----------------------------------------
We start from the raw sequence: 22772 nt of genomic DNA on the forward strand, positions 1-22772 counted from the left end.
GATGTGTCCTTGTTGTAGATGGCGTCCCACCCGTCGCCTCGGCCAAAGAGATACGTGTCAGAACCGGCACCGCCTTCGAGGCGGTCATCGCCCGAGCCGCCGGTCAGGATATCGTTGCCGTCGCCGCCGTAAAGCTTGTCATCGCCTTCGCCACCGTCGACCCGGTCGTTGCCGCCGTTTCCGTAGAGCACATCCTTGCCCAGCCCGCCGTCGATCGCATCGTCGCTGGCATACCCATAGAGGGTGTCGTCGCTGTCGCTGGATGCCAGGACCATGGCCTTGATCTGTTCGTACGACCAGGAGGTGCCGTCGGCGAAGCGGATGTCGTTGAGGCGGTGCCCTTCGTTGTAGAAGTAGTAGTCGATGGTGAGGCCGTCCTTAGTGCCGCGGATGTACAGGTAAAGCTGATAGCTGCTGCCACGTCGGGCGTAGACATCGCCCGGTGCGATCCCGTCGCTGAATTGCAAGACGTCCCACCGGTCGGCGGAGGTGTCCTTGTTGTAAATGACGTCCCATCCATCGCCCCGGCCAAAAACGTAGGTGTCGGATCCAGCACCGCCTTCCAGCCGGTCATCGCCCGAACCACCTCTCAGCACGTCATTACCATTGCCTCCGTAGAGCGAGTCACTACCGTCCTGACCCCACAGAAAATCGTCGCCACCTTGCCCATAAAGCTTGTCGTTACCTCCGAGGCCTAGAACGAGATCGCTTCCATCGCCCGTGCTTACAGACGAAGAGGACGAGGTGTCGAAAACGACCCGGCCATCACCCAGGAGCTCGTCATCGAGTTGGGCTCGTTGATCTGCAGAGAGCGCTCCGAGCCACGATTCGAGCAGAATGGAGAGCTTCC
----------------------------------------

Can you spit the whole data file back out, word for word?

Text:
We start from the raw sequence: 22772 nt of genomic DNA on the forward strand, positions 1-22772 counted from the left end.
GATGTGTCCTTGTTGTAGATGGCGTCCCACCCGTCGCCTCGGCCAAAGAGATACGTGTCAGAACCGGCACCGCCTTCGAGGCGGTCATCGCCCGAGCCGCCGGTCAGGATATCGTTGCCGTCGCCGCCGTAAAGCTTGTCATCGCCTTCGCCACCGTCGACCCGGTCGTTGCCGCCGTTTCCGTAGAGCACATCCTTGCCCAGCCCGCCGTCGATCGCATCGTCGCTGGCATACCCATAGAGGGTGTCGTCGCTGTCGCTGGATGCCAGGACCATGGCCTTGATCTGTTCGTACGACCAGGAGGTGCCGTCGGCGAAGCGGATGTCGTTGAGGCGGTGCCCTTCGTTGTAGAAGTAGTAGTCGATGGTGAGGCCGTCCTTAGTGCCGCGGATGTACAGGTAAAGCTGATAGCTGCTGCCACGTCGGGCGTAGACATCGCCCGGTGCGATCCCGTCGCTGAATTGCAAGACGTCCCACCGGTCGGCGGAGGTGTCCTTGTTGTAAATGACGTCCCATCCATCGCCCCGGCCAAAAACGTAGGTGTCGGATCCAGCACCGCCTTCCAGCCGGTCATCGCCCGAACCACCTCTCAGCACGTCATTACCATTGCCTCCGTAGAGCGAGTCACTACCGTCCTGACCCCACAGAAAATCGTCGCCACCTTGCCCATAAAGCTTGTCGTTACCTCCGAGGCCTAGAACGAGATCGCTTCCATCGCCCGTGCTTACAGACGAAGAGGACGAGGTGTCGAAAACGACCCGGCCATCACCCAGGAGCTCGTCATCGAGTTGGGCTCGTTGATCTGCAGAGAGCGCTCCGAGCCACGATTCGAGCAGAATGGAGAGCTTCC